Culture & Travel

3 June 2024

One of Europe's most sought-after countries, Italy has never lost its popularity. With its history, enchanting atmosphere, sea, people, and culture, this country offers travelers the chance to create unforgettable memories, making it a magnet for many. The Autonomous Region of Sicily, located in the southwest of the Italian Peninsula, is the largest island in the Mediterranean and one of Italy’s 20 regions, with Palermo as its capital. Like other regions of Italy, Sicily is renowned for its natural beauty, stunning landscapes, and cuisine. Frequently featured in popular culture, this paradise island has many curious aspects, which we’ve explored in detail.


How to Get to Sicily?

Sicily, one of the most popular and tourist-heavy regions of the Mediterranean, can be reached via multiple routes. One option is to take a direct train from Rome, Venice, or Milan stations in Italy. Another method is by bus, with routes available from Rome and Naples to Palermo and Catania in Sicily. For those wishing to travel by ferry, there is also a route from Malta. If you’re already planning a trip to Malta, you might want to include Sicily in your itinerary, as you can conveniently travel from Malta to Sicily by ferry.

What to See in Sicily?

Sicily is one of the most frequented islands in the Mediterranean, attracting numerous tourists each year with its natural and cultural features. From sea, sand, and sun to cultural and historical sites, there’s an extensive list of things to see and do in Sicily. We’ve compiled a list of must-see places for those planning to travel to Sicily. Here are the essential places to discover in Sicily.


Palermo, the capital of the island, is one of Italy's most historically and culturally rich regions. Every street and avenue in Palermo is steeped in history. With its unique architecture, preserved structures from the past, and delectable cuisine, it captivates visitors. Palermo has many places worth seeing, including the Palermo Cathedral.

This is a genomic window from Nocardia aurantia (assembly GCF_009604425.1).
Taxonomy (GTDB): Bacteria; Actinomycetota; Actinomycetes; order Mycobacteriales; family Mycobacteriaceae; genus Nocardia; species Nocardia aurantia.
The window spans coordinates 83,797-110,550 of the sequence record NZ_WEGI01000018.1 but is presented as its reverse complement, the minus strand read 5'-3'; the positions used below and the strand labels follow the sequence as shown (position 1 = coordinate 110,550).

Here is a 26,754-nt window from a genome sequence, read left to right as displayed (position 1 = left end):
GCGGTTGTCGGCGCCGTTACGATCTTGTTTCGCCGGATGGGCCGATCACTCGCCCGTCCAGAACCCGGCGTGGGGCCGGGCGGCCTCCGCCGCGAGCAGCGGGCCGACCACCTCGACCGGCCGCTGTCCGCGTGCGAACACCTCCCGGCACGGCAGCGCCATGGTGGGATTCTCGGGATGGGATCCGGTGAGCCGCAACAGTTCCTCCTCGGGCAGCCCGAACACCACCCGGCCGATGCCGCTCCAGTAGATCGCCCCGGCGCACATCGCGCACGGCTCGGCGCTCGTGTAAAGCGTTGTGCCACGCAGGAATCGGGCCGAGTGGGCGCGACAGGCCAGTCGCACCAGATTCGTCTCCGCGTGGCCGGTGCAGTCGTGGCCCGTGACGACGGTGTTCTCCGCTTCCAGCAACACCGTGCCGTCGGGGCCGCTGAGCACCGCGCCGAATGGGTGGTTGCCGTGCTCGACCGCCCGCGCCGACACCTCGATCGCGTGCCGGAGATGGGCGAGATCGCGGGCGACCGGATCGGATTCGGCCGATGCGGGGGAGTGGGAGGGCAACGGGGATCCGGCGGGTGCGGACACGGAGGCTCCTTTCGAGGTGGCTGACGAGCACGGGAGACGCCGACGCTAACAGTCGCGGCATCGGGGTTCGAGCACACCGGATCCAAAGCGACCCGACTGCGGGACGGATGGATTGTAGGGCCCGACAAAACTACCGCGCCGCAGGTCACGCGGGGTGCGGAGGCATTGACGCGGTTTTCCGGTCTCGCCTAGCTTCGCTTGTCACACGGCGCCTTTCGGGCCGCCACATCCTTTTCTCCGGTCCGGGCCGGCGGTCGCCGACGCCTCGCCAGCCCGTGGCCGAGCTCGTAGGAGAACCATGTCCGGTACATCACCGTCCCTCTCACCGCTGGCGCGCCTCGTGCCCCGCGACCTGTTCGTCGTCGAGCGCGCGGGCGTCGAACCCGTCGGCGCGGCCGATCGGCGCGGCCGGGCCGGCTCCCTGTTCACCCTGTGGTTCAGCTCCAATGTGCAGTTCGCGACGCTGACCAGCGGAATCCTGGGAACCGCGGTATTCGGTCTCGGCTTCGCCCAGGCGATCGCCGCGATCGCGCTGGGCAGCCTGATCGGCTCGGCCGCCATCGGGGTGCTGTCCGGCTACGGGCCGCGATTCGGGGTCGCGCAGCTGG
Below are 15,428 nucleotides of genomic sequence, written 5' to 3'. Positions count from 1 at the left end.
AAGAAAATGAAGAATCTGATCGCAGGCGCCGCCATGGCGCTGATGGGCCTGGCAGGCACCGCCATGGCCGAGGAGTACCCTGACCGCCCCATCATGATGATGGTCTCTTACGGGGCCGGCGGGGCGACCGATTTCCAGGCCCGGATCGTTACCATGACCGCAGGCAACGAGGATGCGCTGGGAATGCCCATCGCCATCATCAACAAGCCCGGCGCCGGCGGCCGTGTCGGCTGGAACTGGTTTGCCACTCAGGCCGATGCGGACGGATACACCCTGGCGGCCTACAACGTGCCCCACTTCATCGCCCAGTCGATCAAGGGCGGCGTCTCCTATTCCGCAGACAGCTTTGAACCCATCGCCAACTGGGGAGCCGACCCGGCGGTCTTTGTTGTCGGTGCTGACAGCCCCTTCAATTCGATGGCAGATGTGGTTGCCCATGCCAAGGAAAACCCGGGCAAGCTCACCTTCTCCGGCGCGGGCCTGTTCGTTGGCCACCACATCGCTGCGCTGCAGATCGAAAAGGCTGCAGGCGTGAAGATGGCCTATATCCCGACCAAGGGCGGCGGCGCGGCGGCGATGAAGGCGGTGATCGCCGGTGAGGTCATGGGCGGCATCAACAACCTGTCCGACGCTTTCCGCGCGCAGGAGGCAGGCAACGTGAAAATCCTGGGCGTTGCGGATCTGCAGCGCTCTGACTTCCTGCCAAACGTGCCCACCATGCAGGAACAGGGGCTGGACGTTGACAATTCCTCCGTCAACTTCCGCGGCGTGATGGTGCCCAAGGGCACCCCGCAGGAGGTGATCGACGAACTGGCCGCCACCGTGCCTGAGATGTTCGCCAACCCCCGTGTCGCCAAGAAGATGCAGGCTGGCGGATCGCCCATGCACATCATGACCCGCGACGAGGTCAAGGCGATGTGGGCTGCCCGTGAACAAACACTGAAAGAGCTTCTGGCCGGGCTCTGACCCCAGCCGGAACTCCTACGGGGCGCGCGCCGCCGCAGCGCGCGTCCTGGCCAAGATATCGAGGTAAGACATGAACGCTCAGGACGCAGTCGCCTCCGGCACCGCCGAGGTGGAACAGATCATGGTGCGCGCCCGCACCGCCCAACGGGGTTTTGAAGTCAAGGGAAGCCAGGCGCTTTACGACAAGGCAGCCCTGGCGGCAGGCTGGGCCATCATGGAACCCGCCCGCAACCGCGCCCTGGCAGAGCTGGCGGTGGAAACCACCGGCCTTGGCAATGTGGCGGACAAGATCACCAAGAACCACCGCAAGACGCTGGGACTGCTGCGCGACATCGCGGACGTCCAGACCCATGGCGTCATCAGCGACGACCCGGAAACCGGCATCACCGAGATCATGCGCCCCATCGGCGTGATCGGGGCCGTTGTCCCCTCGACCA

Palermo Cathedral

This historic cathedral in Palermo is dedicated to the Assumption of the Virgin Mary and serves as the main church of the Roman Catholic Archdiocese of Palermo. Built by Norman King William II in 1184, this magnificent structure features a blend of Neoclassical, Baroque, Gothic, and Arab architectural styles. The cathedral complex includes the façade, sacred area, choir, crypt, royal tombs, and a museum.

Norman Palace

Used as a residence by the Norman royal family, this famous palace was built in the 12th century and is listed as a UNESCO World Heritage site. It is a prime example of Arab-Norman architecture. The palace comprises the main building, chapel, grand hall, old hall, and tower. It is open to tourist visits every day, with a small entrance fee required.


Located to the east of the region, Catania is the second-largest city after Palermo. It is one of Italy's premier summer tourism destinations. The world-famous Mount Etna is located here. Catania’s Duomo Square is one of the city’s iconic spots, featuring baroque-style buildings designed by the renowned architect Vaccarini. The Roman Theater and Ursino Castle are other must-see sites in Catania.


Sant’Agata Basilica

Situated at the foot of Mount Etna, Sant’Agata Basilica is dedicated to the Virgin Mary and the city's patron saint, Saint Agatha. The construction began in the 11th century and was completed in the 17th century. Architecturally, the basilica reflects Norman, Gothic, Baroque, and Neoclassical styles. The basilica comprises the façade, sacred area, choir, crypt, and museum. This historical site attracts many tourists and is open daily with a small entrance fee.


The third-largest city in Sicily after Catania, Messina is a well-preserved port city with numerous historic buildings. The Bell Tower and Astronomical Clock, one of the city’s landmarks, stands 60 meters tall and features colorful statues. Another must-see is the Santissima Annunziata dei Catalani church, built in the 12th century. Despite damage from wars, it was restored in the 13th century and has survived to this day.

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